100 Power Words to Build Your Resume

Fast Resume-Building Tips for Creating an Effective Chronological Resume Outline and Document

Writing a resume can seem like trying to learn a foreign language. What should you include in your resume, and how should you put it together? Your chronological resume will follow this basic fast resume outline:

  • Header
  • Position Target / Job Title
  • Keyword block
  • Work History
  • Education


Jump in with a Fast Resume Start!

To begin building your actual resume, open up a word processing file, and enter in the information you’ve already decided upon, including your resume header information, your position target or title, and keywords that relate to your target position.


Expand Your Work Experience Section in Your Resume

As you’ve most likely seen in other chronological resumes, this format typically includes a description of the responsibilities held in each position. Sometimes chronological resumes also include information about the employer, and in some cases, details of your accomplishments on the job. The following process will show you how to add these valuable details to your resume work history listings:

Begin with your most recent position, and jot down a few notes about what the company did, as well as your responsibilities, tasks, and any accomplishments. To develop a sentence or two about the description of the company for your resume, fill in some basic information based on what you know about them. Or, if you want to get more formal, pull up their web page or enter the company name on a search engine to find a few sentences describing the organization.

Here’s a sample sentence to get you going:

“This organization developed / sold / provided support for X, Y, and Z.”

If you want, you can add in some additional details, such as annual revenues, a specific department you worked in, and so on. But basically, one or two sentences about the company will be sufficient. As you add details to your own work history section, these resources may be helpful to you:

Your job description. Do you (or the company’s HR department) have a document detailing your position? That description may provide you some verbiage that may help put together some fast resume statements.

Job descriptions off of a job search web site. Job descriptions found on the Internet can be an excellent resource to help you create position description statements for your resume. Find a few that describe the work you performed, and then modify them to make them accurate for you. Along this same line, check out www.acinet.org for comprehensive descriptions of many occupations.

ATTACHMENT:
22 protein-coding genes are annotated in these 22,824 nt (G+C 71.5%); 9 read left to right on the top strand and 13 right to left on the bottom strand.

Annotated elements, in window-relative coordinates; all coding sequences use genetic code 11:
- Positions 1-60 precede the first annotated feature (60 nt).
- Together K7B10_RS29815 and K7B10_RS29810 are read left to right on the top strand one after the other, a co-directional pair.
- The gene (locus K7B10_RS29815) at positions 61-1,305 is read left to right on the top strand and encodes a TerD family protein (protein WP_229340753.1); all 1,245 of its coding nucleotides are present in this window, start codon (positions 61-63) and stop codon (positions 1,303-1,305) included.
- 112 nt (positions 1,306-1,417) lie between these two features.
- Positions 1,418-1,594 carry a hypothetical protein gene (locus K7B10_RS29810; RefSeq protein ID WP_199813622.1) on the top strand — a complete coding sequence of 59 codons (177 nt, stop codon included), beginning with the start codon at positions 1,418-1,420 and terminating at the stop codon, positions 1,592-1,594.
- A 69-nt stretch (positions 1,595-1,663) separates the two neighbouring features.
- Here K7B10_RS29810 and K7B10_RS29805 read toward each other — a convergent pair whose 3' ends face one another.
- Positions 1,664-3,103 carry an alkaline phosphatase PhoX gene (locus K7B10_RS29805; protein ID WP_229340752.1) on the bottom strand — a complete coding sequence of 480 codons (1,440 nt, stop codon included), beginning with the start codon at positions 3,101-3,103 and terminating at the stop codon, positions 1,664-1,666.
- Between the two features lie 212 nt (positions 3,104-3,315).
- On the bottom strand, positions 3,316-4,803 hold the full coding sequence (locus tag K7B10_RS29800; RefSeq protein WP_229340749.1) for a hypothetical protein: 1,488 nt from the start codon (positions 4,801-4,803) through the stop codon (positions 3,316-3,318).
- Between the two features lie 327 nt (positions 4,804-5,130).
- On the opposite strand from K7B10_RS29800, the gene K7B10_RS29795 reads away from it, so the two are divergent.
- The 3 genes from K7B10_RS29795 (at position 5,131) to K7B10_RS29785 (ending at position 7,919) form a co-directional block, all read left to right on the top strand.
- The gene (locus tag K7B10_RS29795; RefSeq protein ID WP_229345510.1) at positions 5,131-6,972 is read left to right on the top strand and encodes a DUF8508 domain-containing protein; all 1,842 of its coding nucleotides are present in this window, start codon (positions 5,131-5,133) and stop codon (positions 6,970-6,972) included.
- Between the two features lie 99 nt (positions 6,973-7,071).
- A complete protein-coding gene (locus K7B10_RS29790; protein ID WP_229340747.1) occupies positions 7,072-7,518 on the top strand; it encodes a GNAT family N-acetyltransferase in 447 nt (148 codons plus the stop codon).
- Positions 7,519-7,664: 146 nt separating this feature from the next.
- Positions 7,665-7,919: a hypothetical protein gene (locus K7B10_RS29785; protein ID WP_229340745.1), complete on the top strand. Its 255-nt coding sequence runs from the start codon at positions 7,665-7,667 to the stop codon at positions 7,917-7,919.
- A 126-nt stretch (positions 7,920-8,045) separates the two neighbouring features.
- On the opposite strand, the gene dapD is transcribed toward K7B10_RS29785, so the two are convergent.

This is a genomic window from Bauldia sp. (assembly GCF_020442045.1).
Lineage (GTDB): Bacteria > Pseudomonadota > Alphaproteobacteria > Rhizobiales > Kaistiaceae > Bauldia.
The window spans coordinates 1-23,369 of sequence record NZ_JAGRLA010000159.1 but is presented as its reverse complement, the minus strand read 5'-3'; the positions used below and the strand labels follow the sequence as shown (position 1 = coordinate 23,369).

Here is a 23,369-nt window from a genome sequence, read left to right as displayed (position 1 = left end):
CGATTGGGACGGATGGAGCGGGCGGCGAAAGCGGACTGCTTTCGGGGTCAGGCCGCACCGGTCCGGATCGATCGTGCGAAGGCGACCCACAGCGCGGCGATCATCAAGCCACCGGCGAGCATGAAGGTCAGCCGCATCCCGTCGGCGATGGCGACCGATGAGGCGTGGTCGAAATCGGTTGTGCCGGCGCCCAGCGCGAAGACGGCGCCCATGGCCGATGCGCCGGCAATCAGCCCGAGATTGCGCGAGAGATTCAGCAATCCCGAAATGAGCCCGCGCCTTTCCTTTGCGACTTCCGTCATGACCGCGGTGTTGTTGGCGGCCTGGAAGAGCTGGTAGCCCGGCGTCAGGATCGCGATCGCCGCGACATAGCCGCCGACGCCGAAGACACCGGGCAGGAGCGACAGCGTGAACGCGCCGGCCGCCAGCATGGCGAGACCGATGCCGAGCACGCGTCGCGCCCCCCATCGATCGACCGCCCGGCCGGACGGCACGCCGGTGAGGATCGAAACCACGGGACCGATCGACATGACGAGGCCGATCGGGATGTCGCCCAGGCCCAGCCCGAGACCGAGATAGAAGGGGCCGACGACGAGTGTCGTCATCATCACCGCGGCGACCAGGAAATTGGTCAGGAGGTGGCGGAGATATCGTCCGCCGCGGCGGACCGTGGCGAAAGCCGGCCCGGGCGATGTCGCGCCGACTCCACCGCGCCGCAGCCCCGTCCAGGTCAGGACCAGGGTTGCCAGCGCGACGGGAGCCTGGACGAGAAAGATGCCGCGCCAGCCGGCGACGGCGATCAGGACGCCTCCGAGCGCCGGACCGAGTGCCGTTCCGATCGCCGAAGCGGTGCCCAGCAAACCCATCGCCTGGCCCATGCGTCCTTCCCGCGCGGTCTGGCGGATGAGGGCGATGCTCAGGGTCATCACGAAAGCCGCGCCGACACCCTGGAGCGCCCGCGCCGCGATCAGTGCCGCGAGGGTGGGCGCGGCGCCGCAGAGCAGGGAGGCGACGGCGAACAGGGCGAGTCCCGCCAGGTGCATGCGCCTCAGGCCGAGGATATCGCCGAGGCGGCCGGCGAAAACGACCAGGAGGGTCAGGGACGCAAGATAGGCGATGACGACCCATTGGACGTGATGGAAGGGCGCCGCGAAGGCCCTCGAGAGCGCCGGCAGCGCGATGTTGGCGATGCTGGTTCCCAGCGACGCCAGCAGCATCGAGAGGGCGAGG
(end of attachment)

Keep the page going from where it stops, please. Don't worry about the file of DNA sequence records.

The following “Sentence Starter” table is a listing of several action verbs helpful for beginning and writing your resume job description statements:

  • Achieved
  • Administered
  • Arranged
  • Analyzed
  • Assessed
  • Attained
  • Advised
  • Assembled
  • Appraised
  • Authored
  • Budgeted
  • Built
  • Calculated
  • Consulted
  • Contributed
  • Coached
  • Coordinated
  • Counseled
  • Collected
  • Conceived
  • Contracted
  • Decided
  • Defined
  • Detailed
  • Developed
  • Distributed
  • Diagnosed
  • Drafted
  • Delivered
  • Evaluated
  • Examined
  • Encouraged
  • Eliminated
  • Excelled
  • Expanded
  • Estimated
  • Formulated
  • Formed
  • Facilitated
  • Founded
  • Generated
  • Guided
  • Gathered
  • Gained
  • Handled
  • Helped
  • Implemented
  • Improved
  • Investigated
  • Introduced
  • Investigated
  • Installed
  • Launched
  • Liaison
  • Maintained
  • Mastered
  • Motivated
  • Managed
  • Mentored
  • Monitored
  • Negotiated
  • Participated
  • Performed
  • Problem solved
  • Persuaded
  • Promoted
  • Purchased
  • Planned
  • Programmed
  • Recruited
  • Revitalized
  • Referred
  • Reviewed
  • Researched
  • Repaired
  • Remodeled
  • Reported
  • Recommended
  • Recruited
  • Searched
  • Scheduled
  • Sold
  • Simplified
  • Structured
  • Surveyed
  • Screened
  • Supervised
  • Summarized
  • Translated
  • Transformed
  • Tailored
  • Trained
  • Tested
  • Upgraded
  • Validated
  • Verified
  • Visualized
  • Verbalized
  • Volunteered
  • Wrote

Once you’ve written a few bullets (somewhere between three to five statements is usually enough) describing the key aspects of your position, call it “good enough!” Then move on to your next most recent position in your work history, following the same process to develop an expanded job description for your resume. Repeat this process until you’ve filled in details for as many positions as you’re choosing to include on your resume.

Tip: Be careful to not get caught in, “paralysis by analysis”—a situation where you keep rewording your work experience descriptions, trying to make them perfect, and wind up getting stuck in your resume development process!

Excerpted and adapted from “Career Coward’s Guide to Resumes” by Katy Piotrowski, M.Ed.